Michael “The Count” Bisping is one of the longest-toothed fighters in the UFC and a stalwart within the middleweight division. He’s been around since 2006 and this October 26th, the Count will secure his 20th fight in the “big show” when he squares off against division rival and surging star Mark Munoz at UFC Fight Night 30 in Manchester, England.
Of his 14-5 (UFC) career one can say this about Michael Bisping, that’s he’s never lacked for confidence and that his brash personality has, for the most part, either left fans loving him or hating him, but never indifferent about him.
His detractors would say that he’s a point fighter with no power. His supporters would state that he’s under-rated and a considerably more skilled and technical fighter then he’s given credit for.
One thing that most could probably agree upon is that Bisping runs a good 2nd to Chael Sonnen as the best smack-talker in the UFC. Michael has never been one to be shy about speaking his mind regarding an opponent and trashing them in the media prior to a fight.
That said, Bisping’s game has evolved over the years and where he used to verbally burn the house down on his adversaries and take no prisoners, Michael is (now) more refined. Yes, he still maintains the same ad hominem attacks regarding what he’s going to do to his opponents in the ring, but he also mutes his thrusts by adding praise to them regarding his adversary’s accomplishments and skills.
The net result of the change in Bisping’s smack game is that he has become a much more likable fellow and a fighter the fans enjoy even more. He’s been able to accomplish this, because even though he’s become a likeable guy, he still knows how to stir the pot and give fans the trash talk and hype that so many other fighters seem to struggle with or can’t do at all.
For his upcoming bout with Mark Munoz, Bisping is in true form. He looks to be in great shape and his confidence is as high as ever. The Count believes that Munoz is a heck of a fighter and looked great in his last performance, “incredible” actually and that “he’s the nicest guy you could ever meet”. Bisping also concedes that Mark is an explosive and athletic fighter and one with tremendous wrestling skills and power in his hands.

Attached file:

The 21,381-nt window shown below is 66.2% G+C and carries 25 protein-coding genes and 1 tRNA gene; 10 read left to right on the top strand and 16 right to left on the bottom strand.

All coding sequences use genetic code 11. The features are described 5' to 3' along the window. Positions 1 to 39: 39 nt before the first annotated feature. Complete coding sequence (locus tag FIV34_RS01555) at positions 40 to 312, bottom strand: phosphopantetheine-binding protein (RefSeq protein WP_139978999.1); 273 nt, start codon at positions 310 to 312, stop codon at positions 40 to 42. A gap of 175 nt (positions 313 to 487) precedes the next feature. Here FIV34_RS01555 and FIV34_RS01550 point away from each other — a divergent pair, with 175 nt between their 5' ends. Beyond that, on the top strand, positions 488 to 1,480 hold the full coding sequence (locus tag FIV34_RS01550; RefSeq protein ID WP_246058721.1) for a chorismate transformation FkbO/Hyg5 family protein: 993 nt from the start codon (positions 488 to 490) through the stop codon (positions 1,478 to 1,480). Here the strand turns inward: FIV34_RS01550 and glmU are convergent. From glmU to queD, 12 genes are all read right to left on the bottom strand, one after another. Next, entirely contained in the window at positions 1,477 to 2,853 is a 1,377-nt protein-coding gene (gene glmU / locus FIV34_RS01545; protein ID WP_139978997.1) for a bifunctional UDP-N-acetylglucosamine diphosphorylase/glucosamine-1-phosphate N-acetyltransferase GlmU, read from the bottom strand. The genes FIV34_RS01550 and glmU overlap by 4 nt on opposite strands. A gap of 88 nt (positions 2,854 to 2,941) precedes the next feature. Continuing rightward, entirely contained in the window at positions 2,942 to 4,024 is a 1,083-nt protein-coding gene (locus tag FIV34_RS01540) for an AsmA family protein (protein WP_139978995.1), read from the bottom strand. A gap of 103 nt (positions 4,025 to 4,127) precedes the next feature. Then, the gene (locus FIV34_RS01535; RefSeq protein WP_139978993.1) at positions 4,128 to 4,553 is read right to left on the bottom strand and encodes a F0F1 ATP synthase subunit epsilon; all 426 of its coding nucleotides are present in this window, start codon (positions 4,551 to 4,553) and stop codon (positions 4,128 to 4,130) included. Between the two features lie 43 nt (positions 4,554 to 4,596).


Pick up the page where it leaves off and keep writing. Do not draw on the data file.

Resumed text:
However, the Count feels that he is the much better technical striker and that he has an under-rated ground and submissions game for the wrestling focused Mnuoz to worry about and that beyond that, he’s very good at getting back to his feet; which his is.
In terms of where he stands in his career and what this fight means to it, the Count knows two things:
First, that he doesn’t want to become a “win one lose one” fighter and that as such and particularly with title implications on the line, that if he ever wants to fight for the belt that he needs to string together a winning streak and that streak has to start with a win over Mark Munoz.
Second, Bisping believes that he has to prove to the UFC, his team, management, fans and critics, that he’s one of the best middle weights in the world and the only way to do that, is by beating Munoz.
In terms of his pillow fists, Bisping says that he’s going to use those pillows to leave Munoz on the canvass in a pool of his own blood and p**s and then offer him one of those pillows to comfort his (unconscious) head. Further still, the Count feels that the only way Munoz could put him to sleep would be by Mark talking to him for 5 minutes.
All in all, it should be an interesting fight and a heck of a test for the Count. If he can garner a win over “The Filipino Wrecking Machine", particularly a decisive one, then he will have proven himself to those that he (now) feels he must prove himself , too. Good for him if he does.
Video courtesy of Rick J. Lee